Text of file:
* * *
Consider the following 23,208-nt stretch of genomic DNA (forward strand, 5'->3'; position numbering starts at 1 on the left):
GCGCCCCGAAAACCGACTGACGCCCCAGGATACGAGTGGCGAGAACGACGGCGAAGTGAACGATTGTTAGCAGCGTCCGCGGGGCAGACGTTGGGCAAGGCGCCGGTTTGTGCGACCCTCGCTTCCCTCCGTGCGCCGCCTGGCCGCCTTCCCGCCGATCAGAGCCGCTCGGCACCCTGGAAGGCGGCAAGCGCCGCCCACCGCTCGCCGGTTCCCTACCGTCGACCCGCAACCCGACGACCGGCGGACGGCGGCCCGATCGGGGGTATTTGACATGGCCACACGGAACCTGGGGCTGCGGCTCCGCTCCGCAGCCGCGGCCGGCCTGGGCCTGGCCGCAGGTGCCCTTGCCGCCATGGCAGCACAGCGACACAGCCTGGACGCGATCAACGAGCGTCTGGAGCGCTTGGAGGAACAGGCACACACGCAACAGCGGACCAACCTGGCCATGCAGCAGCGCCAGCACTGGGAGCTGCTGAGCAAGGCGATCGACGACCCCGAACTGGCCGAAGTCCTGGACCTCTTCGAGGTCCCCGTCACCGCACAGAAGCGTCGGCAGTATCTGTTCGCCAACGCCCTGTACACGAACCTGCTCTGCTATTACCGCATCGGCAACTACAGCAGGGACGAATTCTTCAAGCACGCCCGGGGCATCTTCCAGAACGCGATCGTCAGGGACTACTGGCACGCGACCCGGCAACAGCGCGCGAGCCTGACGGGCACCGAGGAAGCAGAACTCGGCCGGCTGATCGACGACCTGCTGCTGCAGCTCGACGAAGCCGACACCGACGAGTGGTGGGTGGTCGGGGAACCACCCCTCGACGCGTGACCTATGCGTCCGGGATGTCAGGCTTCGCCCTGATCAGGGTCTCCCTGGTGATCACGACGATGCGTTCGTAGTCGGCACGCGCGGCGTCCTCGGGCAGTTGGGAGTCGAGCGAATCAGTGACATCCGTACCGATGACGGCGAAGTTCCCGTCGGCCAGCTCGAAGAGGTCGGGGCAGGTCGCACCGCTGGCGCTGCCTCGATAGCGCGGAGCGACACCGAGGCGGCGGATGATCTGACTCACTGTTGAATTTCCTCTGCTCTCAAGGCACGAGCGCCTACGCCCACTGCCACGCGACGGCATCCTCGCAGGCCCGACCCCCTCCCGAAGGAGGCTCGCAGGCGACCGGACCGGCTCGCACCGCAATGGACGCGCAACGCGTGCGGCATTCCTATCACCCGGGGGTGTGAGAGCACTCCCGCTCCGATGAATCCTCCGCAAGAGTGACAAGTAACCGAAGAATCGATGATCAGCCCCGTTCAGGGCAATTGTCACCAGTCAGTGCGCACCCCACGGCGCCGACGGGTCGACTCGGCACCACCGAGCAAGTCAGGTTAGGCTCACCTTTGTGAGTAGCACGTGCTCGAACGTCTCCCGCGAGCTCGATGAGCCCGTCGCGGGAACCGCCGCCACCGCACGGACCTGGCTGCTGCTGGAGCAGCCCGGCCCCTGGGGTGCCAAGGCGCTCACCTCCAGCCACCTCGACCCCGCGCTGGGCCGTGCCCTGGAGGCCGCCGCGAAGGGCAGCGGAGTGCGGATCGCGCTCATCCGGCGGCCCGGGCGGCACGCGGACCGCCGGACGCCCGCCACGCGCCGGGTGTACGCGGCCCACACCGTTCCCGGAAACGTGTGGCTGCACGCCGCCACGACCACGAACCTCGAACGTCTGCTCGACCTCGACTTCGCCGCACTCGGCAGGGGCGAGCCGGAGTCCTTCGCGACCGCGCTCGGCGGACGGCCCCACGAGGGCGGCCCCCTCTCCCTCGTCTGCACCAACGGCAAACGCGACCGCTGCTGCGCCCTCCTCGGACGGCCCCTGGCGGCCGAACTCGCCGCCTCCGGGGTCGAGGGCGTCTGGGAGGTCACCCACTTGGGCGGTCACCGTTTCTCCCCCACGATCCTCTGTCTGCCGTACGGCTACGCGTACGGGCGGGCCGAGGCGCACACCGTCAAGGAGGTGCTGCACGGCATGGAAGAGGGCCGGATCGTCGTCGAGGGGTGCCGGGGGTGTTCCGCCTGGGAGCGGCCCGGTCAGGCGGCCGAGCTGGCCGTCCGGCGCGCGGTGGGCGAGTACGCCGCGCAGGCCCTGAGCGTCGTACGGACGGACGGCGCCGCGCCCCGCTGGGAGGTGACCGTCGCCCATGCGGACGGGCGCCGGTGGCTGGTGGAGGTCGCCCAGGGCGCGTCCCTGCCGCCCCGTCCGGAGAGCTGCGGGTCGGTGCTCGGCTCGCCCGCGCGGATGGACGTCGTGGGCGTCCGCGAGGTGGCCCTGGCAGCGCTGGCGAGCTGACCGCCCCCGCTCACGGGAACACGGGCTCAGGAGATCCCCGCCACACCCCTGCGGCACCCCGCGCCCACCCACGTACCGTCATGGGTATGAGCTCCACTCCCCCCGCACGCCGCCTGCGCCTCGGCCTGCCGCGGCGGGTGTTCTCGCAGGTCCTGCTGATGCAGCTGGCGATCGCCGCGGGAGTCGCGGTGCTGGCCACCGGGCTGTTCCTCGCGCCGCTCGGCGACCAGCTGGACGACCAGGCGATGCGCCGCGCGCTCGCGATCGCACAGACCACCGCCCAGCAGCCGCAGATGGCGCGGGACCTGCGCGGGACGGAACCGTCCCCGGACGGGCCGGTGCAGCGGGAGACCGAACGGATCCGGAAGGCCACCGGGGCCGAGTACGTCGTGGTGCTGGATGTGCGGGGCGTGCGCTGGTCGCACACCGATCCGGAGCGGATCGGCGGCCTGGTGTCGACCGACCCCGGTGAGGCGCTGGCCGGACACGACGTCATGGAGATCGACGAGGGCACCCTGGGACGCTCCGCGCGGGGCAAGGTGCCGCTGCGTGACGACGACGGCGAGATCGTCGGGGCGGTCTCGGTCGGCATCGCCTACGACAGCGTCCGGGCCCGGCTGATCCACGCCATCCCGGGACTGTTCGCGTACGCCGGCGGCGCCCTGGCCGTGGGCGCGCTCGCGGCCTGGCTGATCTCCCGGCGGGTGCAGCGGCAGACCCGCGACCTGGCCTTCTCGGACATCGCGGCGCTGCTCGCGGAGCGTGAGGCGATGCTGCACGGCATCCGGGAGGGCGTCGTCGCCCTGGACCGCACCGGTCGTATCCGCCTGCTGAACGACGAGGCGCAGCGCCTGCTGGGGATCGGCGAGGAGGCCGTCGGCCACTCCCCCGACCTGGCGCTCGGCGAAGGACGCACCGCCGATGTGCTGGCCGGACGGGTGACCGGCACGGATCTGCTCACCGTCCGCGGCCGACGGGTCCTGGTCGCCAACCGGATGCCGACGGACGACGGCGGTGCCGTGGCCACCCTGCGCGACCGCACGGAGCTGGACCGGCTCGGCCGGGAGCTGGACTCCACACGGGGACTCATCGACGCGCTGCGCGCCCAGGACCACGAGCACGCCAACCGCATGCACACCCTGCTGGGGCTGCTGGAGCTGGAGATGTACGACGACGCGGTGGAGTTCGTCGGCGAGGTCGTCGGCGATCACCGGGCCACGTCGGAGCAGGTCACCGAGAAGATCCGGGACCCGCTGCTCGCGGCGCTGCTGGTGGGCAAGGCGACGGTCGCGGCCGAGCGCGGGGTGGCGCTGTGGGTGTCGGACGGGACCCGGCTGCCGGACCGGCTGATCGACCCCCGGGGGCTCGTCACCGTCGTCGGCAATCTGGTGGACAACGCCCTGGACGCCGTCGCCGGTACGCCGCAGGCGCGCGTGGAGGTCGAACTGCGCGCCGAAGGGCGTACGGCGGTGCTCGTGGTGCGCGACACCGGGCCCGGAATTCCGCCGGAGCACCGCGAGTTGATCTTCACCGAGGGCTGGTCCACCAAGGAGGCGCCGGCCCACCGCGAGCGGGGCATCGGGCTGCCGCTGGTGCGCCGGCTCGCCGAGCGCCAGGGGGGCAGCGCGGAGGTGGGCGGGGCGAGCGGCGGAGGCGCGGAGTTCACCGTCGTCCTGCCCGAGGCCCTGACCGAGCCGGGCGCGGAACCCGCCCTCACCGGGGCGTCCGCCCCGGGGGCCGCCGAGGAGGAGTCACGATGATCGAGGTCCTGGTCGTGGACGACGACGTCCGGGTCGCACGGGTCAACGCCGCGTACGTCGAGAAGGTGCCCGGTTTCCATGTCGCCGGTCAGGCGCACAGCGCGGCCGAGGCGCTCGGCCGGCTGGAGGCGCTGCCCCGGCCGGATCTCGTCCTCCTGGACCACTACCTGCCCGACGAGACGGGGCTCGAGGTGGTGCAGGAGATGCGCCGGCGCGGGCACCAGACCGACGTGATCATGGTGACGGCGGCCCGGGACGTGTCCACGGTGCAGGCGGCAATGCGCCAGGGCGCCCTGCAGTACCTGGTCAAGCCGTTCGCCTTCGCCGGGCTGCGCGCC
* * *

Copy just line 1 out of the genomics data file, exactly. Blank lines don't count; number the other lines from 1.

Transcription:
Consider the following 23,208-nt stretch of genomic DNA (forward strand, 5'->3'; position numbering starts at 1 on the left):